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  • Movie Name : BIG EYES
    Genre : Biography / Drama
    Rating : Good 3.5 /5

    Big Eyes had cult status written all over it. It is definitely worth watching thanks to the stupendous performances by Amy Adams and Christopher Waltz, superb direction and astounding background score.

    Big Eyes tells an interesting rags-to-riches story about painter Margaret Keane who struggled to keep her passion alive and legal battle she had to face with her own husband to claim right over her paintings.

    Tim Burton needs no introduction to the world of cinema. The legendary director has surprised us each time with his devotion towards movies from the Edward Scissorhands, Sleepy Hollow and Big Fish to name few. His movies will lure you and keep you glued to the screen with his impeccable direction and storytelling.The screenplay is good but not great. Dialogues are fine. Art direction and cinematography is nice. Icing on the cake is the applauding performances by Amy Adams and especially Christopher Waltz. Watch for him in the court scene. He will surely bring down the house with his funny act.

    Overall – so many reason to watch this film. Nice direction, astounding performances and tight script.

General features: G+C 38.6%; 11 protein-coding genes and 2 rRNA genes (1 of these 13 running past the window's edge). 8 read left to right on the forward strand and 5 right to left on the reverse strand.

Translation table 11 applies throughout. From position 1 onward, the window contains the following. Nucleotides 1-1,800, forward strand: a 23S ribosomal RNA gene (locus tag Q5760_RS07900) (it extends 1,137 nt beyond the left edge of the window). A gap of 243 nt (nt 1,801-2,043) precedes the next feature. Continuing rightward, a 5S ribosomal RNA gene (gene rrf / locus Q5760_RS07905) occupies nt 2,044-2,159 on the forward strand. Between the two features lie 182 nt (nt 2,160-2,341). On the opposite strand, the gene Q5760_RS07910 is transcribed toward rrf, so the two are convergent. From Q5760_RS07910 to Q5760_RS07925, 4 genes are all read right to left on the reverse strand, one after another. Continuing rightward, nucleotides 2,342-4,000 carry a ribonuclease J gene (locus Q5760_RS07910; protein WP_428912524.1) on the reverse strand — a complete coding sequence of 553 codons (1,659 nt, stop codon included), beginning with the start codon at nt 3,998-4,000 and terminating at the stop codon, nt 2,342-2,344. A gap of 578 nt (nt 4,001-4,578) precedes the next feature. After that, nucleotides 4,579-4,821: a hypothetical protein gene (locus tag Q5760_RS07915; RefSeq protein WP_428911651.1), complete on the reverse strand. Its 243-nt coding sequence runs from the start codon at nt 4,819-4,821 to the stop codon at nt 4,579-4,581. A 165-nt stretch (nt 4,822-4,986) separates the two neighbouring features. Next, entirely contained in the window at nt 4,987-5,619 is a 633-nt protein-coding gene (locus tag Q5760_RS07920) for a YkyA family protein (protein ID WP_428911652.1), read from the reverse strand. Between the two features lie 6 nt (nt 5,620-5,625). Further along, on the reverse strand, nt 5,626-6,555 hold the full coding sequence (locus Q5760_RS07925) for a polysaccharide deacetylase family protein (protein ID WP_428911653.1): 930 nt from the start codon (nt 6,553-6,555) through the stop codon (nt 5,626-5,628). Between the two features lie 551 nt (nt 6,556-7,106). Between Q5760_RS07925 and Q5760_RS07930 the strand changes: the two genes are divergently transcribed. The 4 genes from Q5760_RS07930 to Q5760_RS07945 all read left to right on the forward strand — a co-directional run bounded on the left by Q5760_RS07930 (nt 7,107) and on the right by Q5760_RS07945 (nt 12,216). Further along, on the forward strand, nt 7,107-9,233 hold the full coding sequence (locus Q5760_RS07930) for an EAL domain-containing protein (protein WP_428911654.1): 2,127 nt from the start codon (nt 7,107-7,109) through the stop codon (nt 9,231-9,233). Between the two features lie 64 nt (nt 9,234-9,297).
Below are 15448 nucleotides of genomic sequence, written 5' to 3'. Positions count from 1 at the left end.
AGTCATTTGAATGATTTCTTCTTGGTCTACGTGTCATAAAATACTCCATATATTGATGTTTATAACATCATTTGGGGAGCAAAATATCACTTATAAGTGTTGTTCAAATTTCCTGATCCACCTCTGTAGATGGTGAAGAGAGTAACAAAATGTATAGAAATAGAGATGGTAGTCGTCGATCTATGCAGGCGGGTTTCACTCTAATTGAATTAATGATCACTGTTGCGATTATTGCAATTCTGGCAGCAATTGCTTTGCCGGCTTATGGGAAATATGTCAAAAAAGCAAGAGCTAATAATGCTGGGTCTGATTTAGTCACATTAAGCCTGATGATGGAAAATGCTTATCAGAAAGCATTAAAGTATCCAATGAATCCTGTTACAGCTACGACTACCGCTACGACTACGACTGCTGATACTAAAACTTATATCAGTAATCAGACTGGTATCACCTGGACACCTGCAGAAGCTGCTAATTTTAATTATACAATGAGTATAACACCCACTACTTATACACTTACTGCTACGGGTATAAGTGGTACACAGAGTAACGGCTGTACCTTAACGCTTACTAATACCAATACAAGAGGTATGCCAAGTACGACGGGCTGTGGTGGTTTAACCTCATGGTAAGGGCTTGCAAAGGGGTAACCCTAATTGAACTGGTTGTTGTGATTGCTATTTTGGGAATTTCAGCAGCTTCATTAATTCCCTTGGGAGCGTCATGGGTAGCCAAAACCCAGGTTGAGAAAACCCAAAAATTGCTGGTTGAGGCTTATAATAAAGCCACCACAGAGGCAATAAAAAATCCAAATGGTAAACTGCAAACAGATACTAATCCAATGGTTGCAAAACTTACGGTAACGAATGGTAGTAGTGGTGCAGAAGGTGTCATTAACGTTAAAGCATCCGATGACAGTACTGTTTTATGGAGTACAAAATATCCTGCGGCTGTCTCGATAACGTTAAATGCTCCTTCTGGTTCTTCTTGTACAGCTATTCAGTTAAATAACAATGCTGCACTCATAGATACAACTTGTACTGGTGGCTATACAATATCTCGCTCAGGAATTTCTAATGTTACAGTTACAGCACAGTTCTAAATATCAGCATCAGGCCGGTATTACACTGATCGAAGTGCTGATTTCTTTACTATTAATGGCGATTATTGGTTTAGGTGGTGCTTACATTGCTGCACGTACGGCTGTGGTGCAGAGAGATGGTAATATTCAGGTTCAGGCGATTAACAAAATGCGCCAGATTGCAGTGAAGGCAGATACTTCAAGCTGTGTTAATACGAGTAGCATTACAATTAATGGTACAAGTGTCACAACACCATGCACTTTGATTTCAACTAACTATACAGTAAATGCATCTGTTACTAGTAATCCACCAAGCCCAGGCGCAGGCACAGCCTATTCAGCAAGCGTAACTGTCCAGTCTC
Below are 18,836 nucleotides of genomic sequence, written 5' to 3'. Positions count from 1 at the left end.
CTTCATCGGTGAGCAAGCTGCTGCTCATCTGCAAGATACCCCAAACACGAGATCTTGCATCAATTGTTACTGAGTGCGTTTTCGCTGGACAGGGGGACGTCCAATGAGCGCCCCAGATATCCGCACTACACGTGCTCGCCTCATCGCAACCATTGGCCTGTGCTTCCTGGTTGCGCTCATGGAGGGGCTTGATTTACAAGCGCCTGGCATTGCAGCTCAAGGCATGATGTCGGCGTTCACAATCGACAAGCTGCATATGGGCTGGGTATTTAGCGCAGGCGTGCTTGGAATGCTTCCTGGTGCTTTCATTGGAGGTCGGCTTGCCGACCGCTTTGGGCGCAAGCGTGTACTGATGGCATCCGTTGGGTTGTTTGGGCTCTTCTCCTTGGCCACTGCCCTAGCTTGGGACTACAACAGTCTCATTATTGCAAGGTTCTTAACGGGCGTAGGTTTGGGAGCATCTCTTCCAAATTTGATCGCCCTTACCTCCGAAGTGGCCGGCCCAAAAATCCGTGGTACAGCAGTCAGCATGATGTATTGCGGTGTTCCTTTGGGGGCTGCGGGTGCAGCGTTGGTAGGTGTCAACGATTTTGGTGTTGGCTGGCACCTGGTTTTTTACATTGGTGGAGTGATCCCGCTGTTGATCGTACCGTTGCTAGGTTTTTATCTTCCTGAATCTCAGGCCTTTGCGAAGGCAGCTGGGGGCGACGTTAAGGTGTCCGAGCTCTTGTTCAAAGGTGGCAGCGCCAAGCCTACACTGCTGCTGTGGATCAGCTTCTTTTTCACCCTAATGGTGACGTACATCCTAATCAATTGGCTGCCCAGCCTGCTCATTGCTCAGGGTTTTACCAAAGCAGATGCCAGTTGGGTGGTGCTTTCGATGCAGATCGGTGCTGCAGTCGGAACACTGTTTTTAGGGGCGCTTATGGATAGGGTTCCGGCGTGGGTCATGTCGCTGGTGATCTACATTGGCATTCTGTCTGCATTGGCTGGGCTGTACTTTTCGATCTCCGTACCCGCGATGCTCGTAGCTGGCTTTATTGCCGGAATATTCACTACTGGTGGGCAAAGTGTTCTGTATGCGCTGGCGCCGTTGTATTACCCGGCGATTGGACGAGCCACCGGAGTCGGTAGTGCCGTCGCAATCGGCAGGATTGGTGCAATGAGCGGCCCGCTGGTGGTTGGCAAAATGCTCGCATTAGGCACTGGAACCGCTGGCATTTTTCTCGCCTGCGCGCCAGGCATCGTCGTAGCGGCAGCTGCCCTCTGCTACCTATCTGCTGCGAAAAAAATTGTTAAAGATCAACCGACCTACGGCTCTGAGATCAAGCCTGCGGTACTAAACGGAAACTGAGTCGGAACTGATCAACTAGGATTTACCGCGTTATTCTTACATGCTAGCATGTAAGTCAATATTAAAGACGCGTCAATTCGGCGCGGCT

– Ketan

  • “All these copies… you’re like Warhol!
    Nah, Warhol’s like me. That fruit-fly stole my act! ”

    Tim Burton is known for the surreal-like film “Edward Scissorhands” and other strange curiosities such as “Beetlejuice” and “Mars Attack!”. This time he follows a more realistic path with this biographical film “Big Eyes” about the sad life of Margaret Keane. This artist from the early 60s is responsible for countless families to have several paintings (or copies) hanging in their house, with on it a sad child with a pair of unreal looking big eyes (usually with a tear). At first glance, this was just tacky “Holly Hobbie” -like teen art. But the truth is astonishing and brilliant at the same time. All the paintings of Margaret Keane were allegedly created by her husband Walter, who’s a smooth talker but wasn’t as smooth with a brush. That’s the baffling part of the whole story. The brilliant part is how this show-off managed to set up the merchandising and turned this “teen room portraits” into a commercial success. In terms of marketing, he was a forerunner. But at the same time he turned his wife into a individual without any identity or personality. A housewife trapped in a dusty attic where she produces paintings like a conveyor belt and signed them with the surname of her husband. Eventually, you may consider this as the most subtle art theft of all time.